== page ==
Come! Ms. Dunlap will give two talks at the CNPS Conservation Conference Feb. 1-3 in LA!

One regarding a database of 3,700 nectar plants (& how to collect images to benefit pollinators), and the other regarding
a prototypical key incorporating a novel plant identification system that produced an order of magnitude improvement.

Armeria alpina

Family: Phimbaginaceae

Common names: SEA PINK, THRIFT

Native to: Mountains Of Southern And Central Europe

Sentiment: sympathy


Type: perennial

Forms: clumping, dense form, erect, mounding, rosette, tufted

Leaves evergreen

Max height: 1 foot

Max width: 1.75 feet


pink, violet




Attracts wildlife: adult butterfly

Plant features: evergreen

Exposure: sun

Landscape use: container

Propagates by: cutting, seed

flowers in summer

Soil type: loam

USDA Zones: zone 9 to +20 f, zone 10 to +30 f

Temp. range: +20 to +40 °F

Water: drought tolerant, dry, moderate

  • Armeria alpina  6260025 2
  • Armeria alpina  6260025 3
  • Armeria alpina  6260025
  • Armeria alpina  6260026 2
  • Armeria alpina  6260026

Armeria alpina, a member of the Phimbaginaceae family, is a petite perennial also called SEA PINK or THRIFT. SEA PINK is drought tolerant, grows to a foot tall in Zones 7-10, and gets a bit taller when in bloom. It can grow in containers.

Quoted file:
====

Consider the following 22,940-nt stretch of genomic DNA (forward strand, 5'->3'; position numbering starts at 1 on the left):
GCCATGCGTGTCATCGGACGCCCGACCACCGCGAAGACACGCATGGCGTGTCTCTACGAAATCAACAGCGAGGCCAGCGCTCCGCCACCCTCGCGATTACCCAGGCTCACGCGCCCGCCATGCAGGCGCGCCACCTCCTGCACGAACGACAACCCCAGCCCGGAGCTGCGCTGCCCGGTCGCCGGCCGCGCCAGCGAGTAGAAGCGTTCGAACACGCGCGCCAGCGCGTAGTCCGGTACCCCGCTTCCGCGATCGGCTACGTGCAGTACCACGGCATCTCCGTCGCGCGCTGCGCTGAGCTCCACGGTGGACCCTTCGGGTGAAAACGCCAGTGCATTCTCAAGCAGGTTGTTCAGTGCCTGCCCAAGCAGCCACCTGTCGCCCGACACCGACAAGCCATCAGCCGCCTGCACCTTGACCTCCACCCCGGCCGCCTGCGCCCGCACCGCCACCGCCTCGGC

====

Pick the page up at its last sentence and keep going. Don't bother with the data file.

Pontia protodice, Checkered White, feeds on Armeria.

Pontia protodice%c2%a0   4
Container plants that attract adult butterflies - perennial

This plant is one of 186 perennials suitable to grow in a container that will attract adult butterflies. 38 of these plants attract birds and 67 attract specific butterfly species. They can be found in every height range – from tiny to large – from less than a foot high to over 10 feet tall. 19 of these plants are drought tolerant, more than 80 are available for dry or moderate watering conditions. 29 are deciduous, while 71 are evergreen. Some can grow in Zone 2, while the others grow in Zones 3-11. 178 perennial plants that attract butterflies and can be grown in containers in Zone 9. 77 can be used as cut flowers. They come in any one of the available flower colors.

We have found that, when given a choice, butterflies and bees frequent named species more often than cultivars. You may want to keep this in mind when you select plants for your garden if your goal is to attract and support these insects.

You are free to use any of the above filters to reduce the plant list further.